Houston VA HSR&D Center of Excellence, Health Services Research and Development Service, Michael E. DeBakey Veterans Affairs Medical Center, Houston, Texas; Section of Gastroenterology, Department of Medicine, Baylor College of Medicine, Houston, Texas.
BACKGROUND & AIMS:
Process of care-based measures are commonly used to assess the quality of medical care provided to patients with chronic hepatitis C virus (HCV) infection. However, the links between these processes and patient outcomes are not clear.
We conducted a large retrospective cohort study of 34,749 patients with HCV infection identified from the national Veterans Administration HCV Clinical Case Registry between 2003 and 2006. We examined the relationship between meeting process based measures of HCV care (categorized into pre-treatment, preventive or comorbid care, and treatment monitoring domains) and antiviral treatment-related outcomes. For each domain, we defined optimum care as receipt of all indicated care processes in that domain. Study endpoints were rates of antiviral treatment, treatment completion, and sustained viral response (SVR), adjusted for patients' demographics, comorbidities, use of health services, and intra-facility clustering.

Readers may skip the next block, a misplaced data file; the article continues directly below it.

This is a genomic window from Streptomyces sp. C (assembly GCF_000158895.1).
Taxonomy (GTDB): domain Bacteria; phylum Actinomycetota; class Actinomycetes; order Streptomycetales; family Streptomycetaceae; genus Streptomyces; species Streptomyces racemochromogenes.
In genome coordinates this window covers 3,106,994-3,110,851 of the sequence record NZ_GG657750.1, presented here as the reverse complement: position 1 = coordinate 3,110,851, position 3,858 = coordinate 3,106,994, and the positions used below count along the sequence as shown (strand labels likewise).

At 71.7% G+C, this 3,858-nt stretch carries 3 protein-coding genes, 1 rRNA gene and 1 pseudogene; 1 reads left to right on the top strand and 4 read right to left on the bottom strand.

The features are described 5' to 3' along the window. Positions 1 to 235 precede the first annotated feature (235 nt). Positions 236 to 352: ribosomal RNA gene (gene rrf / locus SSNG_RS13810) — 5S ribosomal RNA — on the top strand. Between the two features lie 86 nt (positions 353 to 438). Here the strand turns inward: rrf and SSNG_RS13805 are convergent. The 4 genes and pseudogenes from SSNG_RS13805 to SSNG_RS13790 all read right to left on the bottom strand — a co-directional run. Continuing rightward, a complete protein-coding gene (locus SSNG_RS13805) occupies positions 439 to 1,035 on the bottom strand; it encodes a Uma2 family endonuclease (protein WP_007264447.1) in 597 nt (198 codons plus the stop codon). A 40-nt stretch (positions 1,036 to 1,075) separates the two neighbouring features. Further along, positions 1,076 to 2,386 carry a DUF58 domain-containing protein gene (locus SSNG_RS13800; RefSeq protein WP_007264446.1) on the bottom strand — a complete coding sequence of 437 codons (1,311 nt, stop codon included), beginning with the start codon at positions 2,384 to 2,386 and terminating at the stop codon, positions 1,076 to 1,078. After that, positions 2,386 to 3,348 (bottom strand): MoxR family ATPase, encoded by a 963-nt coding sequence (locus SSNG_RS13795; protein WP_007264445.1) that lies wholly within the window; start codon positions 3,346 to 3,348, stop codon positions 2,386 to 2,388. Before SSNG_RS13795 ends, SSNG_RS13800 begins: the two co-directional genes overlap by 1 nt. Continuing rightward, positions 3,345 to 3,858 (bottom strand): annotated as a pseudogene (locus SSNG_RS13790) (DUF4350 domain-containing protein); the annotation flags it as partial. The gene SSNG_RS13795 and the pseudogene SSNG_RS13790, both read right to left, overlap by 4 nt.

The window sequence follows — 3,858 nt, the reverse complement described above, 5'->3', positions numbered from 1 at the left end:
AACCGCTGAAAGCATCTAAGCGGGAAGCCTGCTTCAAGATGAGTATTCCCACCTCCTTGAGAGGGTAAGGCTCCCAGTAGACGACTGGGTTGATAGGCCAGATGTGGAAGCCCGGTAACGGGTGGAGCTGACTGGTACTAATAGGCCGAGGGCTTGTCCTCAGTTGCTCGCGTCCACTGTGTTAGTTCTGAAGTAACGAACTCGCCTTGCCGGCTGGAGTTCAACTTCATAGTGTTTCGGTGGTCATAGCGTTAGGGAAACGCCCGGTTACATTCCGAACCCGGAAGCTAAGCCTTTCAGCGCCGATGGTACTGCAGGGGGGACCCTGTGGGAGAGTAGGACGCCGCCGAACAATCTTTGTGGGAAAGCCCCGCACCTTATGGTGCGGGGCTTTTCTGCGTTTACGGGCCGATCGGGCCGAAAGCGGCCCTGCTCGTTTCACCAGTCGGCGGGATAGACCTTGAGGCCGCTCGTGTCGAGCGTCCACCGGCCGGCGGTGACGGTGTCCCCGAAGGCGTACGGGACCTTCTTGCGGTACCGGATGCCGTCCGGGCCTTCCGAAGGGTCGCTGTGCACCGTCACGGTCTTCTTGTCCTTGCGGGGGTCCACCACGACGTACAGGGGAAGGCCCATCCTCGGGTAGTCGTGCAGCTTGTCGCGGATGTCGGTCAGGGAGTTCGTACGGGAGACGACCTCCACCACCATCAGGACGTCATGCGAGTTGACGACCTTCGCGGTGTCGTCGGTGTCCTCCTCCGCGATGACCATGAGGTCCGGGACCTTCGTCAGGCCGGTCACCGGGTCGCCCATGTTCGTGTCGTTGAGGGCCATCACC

Of the patients analyzed, 18% received antiviral treatment; 49% of these completed treatment and 32% had a SVR. Patients that received optimum pretreatment care were significantly more likely to receive antiviral treatment (odds ratio [OR], 3.2; 95% confidence interval [CI], 2.9-3.5), complete treatment (OR, 1.26; 95% CI, 1.13-1.43), and achieve a SVR (OR, 1.29; 95% CI, 1.01-1.65), than those with suboptimum pretreatment care. Optimum preventive or comorbidity care was also independently associated with receipt of antiviral treatment (OR, 1.36; 95% CI, 1.23-1.51), but not with completion of treatment or SVR. Optimum treatment monitoring was associated with a non-significant trend toward achieving a SVR (OR, 1.22; 95% CI, 0.95-1.56).
Optimum care for HCV infection-particularly the care delivered before treatment-is associated with increase rates of treatment and SVR. These data could be used to guide clinical policy as newer, more-effective treatments become available.